Still 600 long-term care residents left to vaccinate

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Fairfield Park nursing home in Wallaceburg

Fairfield Park outbreak grows to 87

 By Jenna Cocullo, Local Journalism Initiative

Next Friday is the new deadline the Ontario government set to administer the first dose of the COVID-19 vaccine to all long-term care (LTC) residents, leaving Chatham-Kent more time to inoculate 600 people.

Last week, Chatham-Kent received its first doses of the COVID-19 vaccine, with approximately 400 doses given out.  The provincial government originally set Feb. 5 as the deadline to get all LTC residents vaccinated but as shipments of Pfizer’s vaccine got delayed, so did those plans.

Dr. David Colby, Chatham-Kent’s medical officer of health, said there were less than 600 residents to go and hinted it may get done by the end of the week.

“I’m expecting vaccines this week and I have no more information than that, and I’m sharing everything that I know,” he said. “That should be enough to complete our long-term care home residents in Chatham-Kent.”

On Thursday afternoon, CK Public Health reported that there are now 87 infections at Fairfield Park long-term care home in Wallaceburg. Fairfield releases a further breakdown of statistics on Tuesdays and Fridays. There are 103 residents at the home and as of Tuesday, 32 had tested positive. At the time there were only 58 confirmed infections.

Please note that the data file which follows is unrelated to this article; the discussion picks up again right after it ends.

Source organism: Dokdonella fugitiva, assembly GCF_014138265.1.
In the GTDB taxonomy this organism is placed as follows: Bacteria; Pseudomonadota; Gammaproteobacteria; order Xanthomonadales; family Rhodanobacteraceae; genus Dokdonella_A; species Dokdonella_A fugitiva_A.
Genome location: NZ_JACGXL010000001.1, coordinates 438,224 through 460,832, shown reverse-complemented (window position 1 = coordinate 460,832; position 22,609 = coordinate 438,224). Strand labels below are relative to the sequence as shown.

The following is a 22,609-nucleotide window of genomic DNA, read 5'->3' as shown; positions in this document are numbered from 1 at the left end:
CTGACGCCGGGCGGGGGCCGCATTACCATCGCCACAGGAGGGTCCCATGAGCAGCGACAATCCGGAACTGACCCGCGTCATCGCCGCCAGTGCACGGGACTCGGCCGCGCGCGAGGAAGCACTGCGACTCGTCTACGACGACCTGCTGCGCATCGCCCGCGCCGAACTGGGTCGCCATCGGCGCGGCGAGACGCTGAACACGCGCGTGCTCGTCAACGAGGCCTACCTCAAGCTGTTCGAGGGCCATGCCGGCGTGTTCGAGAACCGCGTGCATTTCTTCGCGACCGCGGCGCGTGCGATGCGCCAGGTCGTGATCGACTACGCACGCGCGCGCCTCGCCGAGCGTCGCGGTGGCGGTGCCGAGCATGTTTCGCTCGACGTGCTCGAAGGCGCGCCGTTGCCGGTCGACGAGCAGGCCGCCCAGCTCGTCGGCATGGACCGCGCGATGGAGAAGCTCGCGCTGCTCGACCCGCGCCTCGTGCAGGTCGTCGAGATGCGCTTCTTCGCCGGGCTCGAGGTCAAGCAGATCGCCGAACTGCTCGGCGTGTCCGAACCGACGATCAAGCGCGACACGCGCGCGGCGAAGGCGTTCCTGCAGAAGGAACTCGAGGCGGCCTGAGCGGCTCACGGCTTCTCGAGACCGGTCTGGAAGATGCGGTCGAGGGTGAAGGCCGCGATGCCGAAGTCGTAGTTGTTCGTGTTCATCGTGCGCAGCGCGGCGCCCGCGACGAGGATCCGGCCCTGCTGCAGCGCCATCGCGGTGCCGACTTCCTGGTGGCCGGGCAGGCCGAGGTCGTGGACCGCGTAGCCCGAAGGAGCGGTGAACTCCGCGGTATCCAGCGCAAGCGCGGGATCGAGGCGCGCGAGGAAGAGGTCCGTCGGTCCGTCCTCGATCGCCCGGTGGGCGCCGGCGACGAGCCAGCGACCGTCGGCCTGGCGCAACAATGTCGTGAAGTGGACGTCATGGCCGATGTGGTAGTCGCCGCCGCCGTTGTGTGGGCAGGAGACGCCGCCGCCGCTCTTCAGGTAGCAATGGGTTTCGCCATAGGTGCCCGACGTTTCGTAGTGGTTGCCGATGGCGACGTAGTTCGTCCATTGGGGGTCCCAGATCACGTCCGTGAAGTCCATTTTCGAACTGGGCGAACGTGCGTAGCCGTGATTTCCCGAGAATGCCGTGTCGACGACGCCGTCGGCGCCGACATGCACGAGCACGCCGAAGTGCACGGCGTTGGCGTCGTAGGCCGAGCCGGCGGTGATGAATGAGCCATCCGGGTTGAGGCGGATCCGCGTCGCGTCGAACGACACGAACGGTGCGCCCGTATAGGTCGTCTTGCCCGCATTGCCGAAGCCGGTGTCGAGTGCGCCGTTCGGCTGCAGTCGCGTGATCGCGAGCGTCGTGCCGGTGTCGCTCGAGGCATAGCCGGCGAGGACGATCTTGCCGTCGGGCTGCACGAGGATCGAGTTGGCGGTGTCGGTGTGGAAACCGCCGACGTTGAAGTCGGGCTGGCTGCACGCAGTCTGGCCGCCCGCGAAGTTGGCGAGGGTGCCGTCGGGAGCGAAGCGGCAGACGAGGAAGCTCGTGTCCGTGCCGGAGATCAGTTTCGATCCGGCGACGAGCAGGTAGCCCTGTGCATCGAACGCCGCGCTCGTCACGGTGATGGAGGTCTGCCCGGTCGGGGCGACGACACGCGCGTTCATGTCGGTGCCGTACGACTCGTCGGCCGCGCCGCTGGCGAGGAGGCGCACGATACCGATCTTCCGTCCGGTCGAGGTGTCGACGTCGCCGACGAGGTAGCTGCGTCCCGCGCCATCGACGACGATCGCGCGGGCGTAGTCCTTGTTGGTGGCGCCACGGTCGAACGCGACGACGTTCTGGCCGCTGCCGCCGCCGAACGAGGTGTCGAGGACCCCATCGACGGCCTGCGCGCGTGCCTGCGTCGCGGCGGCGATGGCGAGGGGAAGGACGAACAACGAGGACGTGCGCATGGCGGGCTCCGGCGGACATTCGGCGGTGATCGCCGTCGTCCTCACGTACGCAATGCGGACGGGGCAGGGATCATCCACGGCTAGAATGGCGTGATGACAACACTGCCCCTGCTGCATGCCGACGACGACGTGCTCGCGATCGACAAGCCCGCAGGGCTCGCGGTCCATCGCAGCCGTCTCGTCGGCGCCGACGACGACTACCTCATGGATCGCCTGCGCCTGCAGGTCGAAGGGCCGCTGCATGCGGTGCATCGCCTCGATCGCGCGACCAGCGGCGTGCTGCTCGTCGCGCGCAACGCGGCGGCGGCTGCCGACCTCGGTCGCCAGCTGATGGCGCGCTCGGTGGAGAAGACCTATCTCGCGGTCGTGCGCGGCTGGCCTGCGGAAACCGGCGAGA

Chatham-Kent’s cumulative total has risen to 1,257 after 20 new cases were reported on Thursday morning. Only five cases were resolved, bringing the active total up to 142. Five local individuals are hospitalized locally with the virus, as are an additional four people who live outside of Chatham-Kent.

Fairfield Park’s outbreak is the first, and to date only, long-term care home in Chatham-Kent where residents have tested positive. No deaths to date have been associated with the LTC home.

CK Public Health is still investigating how the infection started in Wallaceburg.

Colby called the situation “unfortunate” and “unwanted,” but added that compared to the rest of the jurisdictions in Ontario, long-term care homes in Chatham-Kent have done “a great job” of keeping COVID-19 out of residences.

“You can’t hold back a tsunami forever. So it was inevitable, given the passage of time, that there would be an end to this halcyon period that we had that really kept our residents very, very safe.”

Chatham-Kent Health Alliance is still dealing with two outbreaks at its hospital in Chatham. No new cases were reported in the hospital on Thursday. The Medical Unit sits with 17 cases, 12 of which are staff or students and five of which are patients. There were also two positive cases that spread within the COVID Unit.

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